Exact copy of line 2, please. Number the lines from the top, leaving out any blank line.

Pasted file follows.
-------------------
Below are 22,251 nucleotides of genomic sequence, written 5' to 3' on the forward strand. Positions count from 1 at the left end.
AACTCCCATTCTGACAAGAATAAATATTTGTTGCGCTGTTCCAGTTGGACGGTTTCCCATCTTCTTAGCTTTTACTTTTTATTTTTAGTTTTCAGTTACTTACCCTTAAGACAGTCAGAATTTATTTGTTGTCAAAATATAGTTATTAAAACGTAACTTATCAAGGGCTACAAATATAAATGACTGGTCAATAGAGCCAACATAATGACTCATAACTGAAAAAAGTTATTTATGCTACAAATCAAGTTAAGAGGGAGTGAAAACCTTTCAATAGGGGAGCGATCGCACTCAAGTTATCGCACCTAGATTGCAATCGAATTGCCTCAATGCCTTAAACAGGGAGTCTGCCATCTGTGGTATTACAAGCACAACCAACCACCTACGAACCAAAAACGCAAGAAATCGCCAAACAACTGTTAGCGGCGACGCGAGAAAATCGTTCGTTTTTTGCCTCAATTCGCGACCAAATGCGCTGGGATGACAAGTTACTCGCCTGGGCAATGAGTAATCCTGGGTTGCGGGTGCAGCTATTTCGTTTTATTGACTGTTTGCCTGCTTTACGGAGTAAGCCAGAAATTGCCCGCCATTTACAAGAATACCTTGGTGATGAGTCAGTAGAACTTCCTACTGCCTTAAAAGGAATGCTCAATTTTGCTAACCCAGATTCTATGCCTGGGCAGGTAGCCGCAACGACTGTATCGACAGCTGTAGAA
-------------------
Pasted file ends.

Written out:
AACTCCCATTCTGACAAGAATAAATATTTGTTGCGCTGTTCCAGTTGGACGGTTTCCCATCTTCTTAGCTTTTACTTTTTATTTTTAGTTTTCAGTTACTTACCCTTAAGACAGTCAGAATTTATTTGTTGTCAAAATATAGTTATTAAAACGTAACTTATCAAGGGCTACAAATATAAATGACTGGTCAATAGAGCCAACATAATGACTCATAACTGAAAAAAGTTATTTATGCTACAAATCAAGTTAAGAGGGAGTGAAAACCTTTCAATAGGGGAGCGATCGCACTCAAGTTATCGCACCTAGATTGCAATCGAATTGCCTCAATGCCTTAAACAGGGAGTCTGCCATCTGTGGTATTACAAGCACAACCAACCACCTACGAACCAAAAACGCAAGAAATCGCCAAACAACTGTTAGCGGCGACGCGAGAAAATCGTTCGTTTTTTGCCTCAATTCGCGACCAAATGCGCTGGGATGACAAGTTACTCGCCTGGGCAATGAGTAATCCTGGGTTGCGGGTGCAGCTATTTCGTTTTATTGACTGTTTGCCTGCTTTACGGAGTAAGCCAGAAATTGCCCGCCATTTACAAGAATACCTTGGTGATGAGTCAGTAGAACTTCCTACTGCCTTAAAAGGAATGCTCAATTTTGCTAACCCAGATTCTATGCCTGGGCAGGTAGCCGCAACGACTGTATCGACAGCTGTAGAA